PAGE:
STRIP MALL: Architecture in New Suburbia

Davidson Rafailidis. Free Zoning: Radical Deregulation & Material Reuse, 2014.  Animation still. Image courtesy of the architects.
Davidson Rafailidis. Central Park Plaza, 2011. Photo: Georg Rafailidis
Bindya Lad. "Network" 1:50 study model detail, 2008. Photo: Bindya Lad.
Bindya Lad. "Network" 1:50 study model detail, 2008. Photo: Bindya Lad.
Organization: 
Harbourfront Centre
Exhibition Dates: 
Sep. 26, 2014 to Dec. 28, 2014

Feauturing work by Davidson Rafailidis, Bindya Lad, and normal goods

Curated by Patrick Macaulay

Suburban areas across Canada are at once burgeoning and diversifying. New residents from around the world, constituting the bulk of the country’s population growth, are increasingly choosing to settle in suburban areas. The typical characterization of these areas as socially and culturally homogenous is no longer accurate. As the demographics have changed, so has the built form. Strip malls — once pure expressions of the suburbs’ bedrock of car culture and consumerism — have become central to many of these new communities. Language schools, places of worship and ethnocultural community centres now populate the storefront spaces. Despite this change in content, the form of the strip mall has remained relatively unchanged.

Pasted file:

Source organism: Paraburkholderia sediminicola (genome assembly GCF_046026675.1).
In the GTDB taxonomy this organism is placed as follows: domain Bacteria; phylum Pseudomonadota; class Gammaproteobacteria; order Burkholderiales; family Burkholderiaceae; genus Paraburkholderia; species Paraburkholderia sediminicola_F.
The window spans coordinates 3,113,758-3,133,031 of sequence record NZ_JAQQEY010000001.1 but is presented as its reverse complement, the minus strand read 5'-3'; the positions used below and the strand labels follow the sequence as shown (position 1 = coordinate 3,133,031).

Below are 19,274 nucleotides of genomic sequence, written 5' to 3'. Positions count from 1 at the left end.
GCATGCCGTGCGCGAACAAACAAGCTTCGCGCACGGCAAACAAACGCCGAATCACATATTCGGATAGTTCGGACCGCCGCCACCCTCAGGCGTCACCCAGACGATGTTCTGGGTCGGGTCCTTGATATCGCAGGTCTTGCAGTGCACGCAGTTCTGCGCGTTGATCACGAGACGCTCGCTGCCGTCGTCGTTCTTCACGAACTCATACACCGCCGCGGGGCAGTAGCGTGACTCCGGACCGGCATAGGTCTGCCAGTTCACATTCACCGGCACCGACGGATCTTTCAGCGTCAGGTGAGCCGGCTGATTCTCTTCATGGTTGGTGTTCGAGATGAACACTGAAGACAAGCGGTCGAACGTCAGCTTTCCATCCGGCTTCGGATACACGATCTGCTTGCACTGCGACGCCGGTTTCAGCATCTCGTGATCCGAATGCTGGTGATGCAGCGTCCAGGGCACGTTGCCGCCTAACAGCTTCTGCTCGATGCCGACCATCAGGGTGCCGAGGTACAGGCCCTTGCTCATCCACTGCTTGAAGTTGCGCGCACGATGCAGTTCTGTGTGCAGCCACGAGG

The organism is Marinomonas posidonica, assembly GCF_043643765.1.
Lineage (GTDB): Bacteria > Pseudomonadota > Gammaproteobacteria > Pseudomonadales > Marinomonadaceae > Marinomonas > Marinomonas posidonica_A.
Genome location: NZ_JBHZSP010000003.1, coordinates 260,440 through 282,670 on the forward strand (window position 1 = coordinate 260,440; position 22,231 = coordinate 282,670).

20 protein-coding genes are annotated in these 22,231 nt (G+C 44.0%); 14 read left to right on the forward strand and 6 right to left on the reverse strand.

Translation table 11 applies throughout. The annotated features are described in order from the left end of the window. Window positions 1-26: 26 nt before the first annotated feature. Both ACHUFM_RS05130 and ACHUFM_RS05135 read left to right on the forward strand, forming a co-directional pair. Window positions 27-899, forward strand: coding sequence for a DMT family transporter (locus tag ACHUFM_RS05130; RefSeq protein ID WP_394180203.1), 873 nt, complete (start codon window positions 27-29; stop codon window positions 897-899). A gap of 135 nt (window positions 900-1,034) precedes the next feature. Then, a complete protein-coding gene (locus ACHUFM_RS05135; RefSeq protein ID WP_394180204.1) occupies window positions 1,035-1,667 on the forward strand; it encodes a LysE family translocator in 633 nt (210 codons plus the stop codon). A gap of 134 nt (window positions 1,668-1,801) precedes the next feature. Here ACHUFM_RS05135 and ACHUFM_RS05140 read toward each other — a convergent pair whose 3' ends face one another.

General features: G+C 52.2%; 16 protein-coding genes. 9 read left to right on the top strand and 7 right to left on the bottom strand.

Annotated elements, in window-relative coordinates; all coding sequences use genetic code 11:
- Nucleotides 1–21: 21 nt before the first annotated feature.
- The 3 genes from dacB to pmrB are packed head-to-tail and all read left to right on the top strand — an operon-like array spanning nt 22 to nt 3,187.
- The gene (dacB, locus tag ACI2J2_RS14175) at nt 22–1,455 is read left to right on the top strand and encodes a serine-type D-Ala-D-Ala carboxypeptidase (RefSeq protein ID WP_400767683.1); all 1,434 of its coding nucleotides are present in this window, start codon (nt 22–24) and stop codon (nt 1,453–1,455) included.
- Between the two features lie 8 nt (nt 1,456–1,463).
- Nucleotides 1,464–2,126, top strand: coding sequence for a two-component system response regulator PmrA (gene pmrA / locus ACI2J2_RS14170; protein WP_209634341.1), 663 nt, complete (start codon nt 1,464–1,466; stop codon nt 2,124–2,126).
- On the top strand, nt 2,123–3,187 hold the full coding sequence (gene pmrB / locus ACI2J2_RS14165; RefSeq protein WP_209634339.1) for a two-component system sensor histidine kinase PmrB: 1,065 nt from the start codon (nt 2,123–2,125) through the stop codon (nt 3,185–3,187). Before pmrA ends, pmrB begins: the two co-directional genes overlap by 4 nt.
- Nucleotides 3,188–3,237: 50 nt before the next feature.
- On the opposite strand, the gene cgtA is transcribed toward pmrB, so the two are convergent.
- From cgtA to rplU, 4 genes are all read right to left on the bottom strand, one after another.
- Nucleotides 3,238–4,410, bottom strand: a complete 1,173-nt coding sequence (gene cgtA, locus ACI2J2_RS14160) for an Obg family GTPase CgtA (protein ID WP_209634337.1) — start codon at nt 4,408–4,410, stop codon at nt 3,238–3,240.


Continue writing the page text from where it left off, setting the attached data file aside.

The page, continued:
For this exhibition, we have invited two architecture firms and one design partnership to look at the strip mall and the changing dynamics of the surrounding communities and to propose new approaches and new purposes for this staid suburban built form.

Address: 
235 Queens Quay West
Toronto,  Ontario  M5J 2G8
Canada
Posted by Mila.Volpe on September 16, 2014 - 3:28pm